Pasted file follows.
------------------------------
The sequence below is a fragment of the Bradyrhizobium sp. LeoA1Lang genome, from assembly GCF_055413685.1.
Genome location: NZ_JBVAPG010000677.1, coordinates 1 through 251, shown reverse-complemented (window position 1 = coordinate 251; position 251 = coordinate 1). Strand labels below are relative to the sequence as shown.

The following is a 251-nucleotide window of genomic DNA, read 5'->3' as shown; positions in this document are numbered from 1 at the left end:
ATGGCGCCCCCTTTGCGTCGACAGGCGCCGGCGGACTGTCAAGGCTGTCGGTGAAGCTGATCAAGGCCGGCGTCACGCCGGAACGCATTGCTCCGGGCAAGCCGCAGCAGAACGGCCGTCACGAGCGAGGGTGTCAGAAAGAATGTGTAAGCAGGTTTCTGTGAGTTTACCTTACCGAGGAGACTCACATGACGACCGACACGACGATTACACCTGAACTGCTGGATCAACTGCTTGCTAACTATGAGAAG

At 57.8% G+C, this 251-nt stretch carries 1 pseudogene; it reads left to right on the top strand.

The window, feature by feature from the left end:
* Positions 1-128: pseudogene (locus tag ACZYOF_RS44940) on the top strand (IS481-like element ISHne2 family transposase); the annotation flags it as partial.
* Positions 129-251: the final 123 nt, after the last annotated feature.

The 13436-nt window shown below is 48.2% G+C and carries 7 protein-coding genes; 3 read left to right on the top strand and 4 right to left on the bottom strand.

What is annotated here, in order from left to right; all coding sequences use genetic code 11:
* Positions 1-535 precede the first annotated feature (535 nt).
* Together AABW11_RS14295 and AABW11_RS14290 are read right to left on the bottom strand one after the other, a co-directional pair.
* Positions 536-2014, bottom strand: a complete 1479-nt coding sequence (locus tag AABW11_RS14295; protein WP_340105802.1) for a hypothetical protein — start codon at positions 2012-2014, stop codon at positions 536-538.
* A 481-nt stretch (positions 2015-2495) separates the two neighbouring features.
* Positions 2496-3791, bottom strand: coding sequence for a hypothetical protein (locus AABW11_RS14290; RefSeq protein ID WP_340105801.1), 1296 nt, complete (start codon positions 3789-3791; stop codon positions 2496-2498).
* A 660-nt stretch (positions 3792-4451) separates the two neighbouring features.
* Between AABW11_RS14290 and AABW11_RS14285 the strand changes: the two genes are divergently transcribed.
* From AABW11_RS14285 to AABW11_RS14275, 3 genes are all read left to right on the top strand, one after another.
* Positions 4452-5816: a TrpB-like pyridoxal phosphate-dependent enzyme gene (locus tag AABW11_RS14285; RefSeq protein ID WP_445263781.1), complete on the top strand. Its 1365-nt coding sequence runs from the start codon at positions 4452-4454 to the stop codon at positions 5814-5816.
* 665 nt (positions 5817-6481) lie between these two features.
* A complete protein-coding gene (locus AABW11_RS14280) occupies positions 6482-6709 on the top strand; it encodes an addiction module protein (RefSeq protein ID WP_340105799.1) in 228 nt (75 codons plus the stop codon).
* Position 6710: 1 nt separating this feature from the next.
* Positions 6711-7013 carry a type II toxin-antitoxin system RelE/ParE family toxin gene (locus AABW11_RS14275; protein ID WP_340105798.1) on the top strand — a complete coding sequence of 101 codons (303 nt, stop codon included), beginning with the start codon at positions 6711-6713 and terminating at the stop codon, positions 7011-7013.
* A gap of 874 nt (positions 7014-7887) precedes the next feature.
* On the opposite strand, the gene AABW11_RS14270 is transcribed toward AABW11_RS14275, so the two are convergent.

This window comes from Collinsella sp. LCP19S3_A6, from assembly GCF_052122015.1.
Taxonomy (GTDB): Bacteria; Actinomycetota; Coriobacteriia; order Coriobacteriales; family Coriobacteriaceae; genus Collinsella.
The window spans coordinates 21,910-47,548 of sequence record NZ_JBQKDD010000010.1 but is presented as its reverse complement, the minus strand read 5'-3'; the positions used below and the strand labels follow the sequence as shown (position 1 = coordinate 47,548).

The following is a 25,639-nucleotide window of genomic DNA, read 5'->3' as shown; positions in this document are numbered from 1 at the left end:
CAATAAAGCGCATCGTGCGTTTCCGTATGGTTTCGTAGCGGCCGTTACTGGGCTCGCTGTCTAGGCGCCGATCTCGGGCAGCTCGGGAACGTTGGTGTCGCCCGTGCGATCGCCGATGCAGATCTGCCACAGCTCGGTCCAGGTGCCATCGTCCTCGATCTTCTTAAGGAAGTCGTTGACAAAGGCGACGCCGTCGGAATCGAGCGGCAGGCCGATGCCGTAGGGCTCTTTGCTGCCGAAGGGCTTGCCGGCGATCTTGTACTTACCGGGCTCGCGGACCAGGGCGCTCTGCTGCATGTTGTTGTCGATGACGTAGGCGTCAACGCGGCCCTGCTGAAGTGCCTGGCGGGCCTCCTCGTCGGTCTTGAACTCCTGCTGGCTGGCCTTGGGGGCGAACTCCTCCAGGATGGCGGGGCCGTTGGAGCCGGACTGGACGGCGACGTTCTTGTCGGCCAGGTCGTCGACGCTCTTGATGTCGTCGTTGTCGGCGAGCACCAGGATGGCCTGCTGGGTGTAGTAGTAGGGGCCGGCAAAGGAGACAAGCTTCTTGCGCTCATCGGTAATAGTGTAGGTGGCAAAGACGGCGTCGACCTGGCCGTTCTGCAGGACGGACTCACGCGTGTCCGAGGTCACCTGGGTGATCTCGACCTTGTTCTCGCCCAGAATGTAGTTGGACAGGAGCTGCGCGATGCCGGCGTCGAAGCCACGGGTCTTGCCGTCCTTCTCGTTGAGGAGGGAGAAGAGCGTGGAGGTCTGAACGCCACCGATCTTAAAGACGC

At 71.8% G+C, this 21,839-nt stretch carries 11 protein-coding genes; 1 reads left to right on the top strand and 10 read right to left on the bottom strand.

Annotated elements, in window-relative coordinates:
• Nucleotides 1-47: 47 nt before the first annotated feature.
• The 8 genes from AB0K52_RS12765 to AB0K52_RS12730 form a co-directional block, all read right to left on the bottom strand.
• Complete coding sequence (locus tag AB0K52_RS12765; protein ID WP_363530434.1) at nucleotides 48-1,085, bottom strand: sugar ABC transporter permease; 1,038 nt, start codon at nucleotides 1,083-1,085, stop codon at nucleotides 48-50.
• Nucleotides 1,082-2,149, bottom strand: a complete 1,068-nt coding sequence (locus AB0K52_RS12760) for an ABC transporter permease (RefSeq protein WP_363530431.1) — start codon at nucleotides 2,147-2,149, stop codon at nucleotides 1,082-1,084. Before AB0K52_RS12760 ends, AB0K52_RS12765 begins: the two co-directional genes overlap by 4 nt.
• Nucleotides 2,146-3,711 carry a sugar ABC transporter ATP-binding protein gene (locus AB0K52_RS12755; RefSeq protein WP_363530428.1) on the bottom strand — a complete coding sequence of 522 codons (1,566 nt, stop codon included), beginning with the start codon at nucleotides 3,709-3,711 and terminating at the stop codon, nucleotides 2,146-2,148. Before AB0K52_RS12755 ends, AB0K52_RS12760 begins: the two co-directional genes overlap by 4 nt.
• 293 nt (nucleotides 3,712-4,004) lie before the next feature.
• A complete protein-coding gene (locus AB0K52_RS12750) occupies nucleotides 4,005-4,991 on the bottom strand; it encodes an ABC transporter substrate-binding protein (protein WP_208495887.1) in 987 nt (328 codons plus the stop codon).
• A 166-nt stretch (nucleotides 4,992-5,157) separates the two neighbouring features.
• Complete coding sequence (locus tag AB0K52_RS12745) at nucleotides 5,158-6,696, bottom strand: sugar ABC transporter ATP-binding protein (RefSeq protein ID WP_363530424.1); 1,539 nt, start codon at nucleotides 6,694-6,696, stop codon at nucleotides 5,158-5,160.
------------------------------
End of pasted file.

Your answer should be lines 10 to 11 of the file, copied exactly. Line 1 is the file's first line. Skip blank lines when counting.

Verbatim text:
What is annotated here, in order from left to right; all coding sequences use genetic code 11:
* Positions 1-535 precede the first annotated feature (535 nt).